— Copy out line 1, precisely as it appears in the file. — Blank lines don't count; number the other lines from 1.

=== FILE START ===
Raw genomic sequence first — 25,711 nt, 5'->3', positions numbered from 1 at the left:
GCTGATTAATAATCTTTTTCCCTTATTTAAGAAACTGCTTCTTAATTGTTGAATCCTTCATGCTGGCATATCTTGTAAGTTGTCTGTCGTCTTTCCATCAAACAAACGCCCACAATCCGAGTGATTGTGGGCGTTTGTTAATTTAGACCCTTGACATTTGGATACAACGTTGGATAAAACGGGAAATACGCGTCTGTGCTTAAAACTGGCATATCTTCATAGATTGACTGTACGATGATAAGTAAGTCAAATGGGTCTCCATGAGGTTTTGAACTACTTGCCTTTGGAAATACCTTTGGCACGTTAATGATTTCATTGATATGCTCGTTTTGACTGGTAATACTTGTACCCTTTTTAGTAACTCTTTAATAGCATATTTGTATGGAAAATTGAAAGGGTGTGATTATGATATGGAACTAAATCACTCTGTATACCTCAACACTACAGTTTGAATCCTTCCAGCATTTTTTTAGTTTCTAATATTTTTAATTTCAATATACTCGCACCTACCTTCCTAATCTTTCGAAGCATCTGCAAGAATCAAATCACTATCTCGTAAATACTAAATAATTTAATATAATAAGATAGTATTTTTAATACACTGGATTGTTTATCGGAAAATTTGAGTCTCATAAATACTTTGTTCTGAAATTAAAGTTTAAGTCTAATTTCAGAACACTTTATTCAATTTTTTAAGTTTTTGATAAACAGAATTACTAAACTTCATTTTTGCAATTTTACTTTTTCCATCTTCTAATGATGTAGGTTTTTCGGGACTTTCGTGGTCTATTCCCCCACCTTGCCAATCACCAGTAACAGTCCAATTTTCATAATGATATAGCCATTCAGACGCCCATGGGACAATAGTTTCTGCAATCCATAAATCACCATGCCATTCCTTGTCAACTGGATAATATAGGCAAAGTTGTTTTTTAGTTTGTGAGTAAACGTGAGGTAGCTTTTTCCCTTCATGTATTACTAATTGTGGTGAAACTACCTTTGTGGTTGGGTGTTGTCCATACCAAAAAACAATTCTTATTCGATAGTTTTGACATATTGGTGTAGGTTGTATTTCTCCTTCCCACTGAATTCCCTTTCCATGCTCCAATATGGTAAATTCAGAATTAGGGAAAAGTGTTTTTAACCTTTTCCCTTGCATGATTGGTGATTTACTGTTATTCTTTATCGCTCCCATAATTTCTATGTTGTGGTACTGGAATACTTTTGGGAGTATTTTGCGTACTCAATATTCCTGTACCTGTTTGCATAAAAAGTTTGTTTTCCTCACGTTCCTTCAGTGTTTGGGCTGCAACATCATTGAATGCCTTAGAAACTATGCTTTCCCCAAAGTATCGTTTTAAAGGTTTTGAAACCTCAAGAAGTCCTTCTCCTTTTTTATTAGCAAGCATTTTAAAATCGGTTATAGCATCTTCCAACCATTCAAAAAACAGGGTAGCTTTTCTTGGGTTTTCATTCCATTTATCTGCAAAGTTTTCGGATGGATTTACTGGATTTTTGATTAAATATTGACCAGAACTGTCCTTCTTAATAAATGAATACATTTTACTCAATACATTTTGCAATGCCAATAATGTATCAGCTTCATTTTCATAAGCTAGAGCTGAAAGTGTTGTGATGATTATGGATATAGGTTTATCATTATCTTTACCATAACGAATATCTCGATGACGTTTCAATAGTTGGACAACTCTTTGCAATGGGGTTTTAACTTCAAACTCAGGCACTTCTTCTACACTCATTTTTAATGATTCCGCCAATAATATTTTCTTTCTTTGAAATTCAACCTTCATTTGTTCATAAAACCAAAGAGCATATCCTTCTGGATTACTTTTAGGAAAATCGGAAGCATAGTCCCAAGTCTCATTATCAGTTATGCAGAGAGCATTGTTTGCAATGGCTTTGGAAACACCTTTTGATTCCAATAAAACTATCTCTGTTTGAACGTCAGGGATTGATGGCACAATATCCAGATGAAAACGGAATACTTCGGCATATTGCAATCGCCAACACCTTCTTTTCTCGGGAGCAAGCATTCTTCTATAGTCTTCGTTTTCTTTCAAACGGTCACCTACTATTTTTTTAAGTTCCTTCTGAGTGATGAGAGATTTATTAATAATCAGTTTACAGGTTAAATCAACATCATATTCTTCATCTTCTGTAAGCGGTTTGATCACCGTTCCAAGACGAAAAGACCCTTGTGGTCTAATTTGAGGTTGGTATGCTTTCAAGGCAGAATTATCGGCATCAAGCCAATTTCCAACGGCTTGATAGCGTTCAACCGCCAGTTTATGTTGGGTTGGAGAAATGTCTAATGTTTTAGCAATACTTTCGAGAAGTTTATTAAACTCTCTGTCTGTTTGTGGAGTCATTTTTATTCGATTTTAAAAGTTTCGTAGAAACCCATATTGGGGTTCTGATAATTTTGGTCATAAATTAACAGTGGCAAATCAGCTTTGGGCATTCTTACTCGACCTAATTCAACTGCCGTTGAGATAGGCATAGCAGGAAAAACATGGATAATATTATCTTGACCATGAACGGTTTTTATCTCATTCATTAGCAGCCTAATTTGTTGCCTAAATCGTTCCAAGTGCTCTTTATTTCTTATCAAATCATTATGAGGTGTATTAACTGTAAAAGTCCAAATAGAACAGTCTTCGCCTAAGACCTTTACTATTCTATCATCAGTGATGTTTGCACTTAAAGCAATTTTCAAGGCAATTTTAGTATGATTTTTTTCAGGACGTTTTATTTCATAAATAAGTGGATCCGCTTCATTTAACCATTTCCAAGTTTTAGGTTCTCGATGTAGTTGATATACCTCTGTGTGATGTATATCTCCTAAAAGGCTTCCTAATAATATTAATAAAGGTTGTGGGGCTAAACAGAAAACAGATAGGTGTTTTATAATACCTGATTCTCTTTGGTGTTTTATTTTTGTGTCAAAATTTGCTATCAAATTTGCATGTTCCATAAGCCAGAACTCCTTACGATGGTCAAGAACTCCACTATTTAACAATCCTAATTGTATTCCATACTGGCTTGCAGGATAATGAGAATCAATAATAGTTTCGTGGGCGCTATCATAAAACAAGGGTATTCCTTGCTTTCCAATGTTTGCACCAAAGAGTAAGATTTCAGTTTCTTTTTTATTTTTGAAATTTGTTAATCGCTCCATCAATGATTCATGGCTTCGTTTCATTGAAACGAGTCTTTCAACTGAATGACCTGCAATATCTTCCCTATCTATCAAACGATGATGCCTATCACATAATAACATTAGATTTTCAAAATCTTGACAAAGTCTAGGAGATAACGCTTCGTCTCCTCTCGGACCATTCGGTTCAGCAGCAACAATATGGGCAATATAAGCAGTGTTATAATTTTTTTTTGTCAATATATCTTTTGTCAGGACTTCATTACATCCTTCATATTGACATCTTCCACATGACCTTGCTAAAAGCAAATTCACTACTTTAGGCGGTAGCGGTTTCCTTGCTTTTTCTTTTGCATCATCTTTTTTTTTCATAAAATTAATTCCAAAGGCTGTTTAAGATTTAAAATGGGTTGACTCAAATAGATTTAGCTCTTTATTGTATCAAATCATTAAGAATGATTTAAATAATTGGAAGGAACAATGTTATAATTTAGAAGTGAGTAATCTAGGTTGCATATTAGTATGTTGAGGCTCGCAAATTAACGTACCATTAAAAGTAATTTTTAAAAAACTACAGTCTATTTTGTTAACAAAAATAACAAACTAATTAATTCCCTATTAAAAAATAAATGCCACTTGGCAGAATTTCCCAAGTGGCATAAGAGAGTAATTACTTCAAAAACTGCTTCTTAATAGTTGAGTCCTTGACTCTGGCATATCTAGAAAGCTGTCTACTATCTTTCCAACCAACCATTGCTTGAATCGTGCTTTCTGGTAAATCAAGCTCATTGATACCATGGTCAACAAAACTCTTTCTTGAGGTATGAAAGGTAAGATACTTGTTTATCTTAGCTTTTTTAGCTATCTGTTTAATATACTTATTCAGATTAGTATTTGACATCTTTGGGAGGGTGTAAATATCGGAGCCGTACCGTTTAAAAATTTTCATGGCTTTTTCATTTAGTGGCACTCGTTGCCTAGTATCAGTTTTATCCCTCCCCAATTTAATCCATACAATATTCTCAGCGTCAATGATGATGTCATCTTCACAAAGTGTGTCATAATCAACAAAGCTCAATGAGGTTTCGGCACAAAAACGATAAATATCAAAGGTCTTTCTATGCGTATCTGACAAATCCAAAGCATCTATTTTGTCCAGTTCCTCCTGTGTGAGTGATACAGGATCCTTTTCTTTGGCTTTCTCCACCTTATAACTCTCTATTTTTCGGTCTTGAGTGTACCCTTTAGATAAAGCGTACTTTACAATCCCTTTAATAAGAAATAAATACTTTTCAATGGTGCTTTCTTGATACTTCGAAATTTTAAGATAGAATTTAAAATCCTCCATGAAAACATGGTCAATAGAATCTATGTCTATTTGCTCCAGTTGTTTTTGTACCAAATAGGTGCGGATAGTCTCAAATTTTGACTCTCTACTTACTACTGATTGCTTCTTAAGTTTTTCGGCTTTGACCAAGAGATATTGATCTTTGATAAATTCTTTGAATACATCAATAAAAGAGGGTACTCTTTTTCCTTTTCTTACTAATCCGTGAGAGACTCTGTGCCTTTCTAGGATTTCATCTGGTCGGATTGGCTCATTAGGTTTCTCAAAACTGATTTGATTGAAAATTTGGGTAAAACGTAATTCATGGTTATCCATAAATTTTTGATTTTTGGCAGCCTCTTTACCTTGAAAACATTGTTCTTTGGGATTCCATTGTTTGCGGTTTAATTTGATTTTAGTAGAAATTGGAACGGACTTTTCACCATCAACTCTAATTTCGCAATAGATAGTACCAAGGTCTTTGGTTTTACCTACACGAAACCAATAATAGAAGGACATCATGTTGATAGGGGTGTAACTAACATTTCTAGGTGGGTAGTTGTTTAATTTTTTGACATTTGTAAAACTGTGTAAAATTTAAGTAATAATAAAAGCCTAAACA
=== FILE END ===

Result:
Raw genomic sequence first — 25,711 nt, 5'->3', positions numbered from 1 at the left: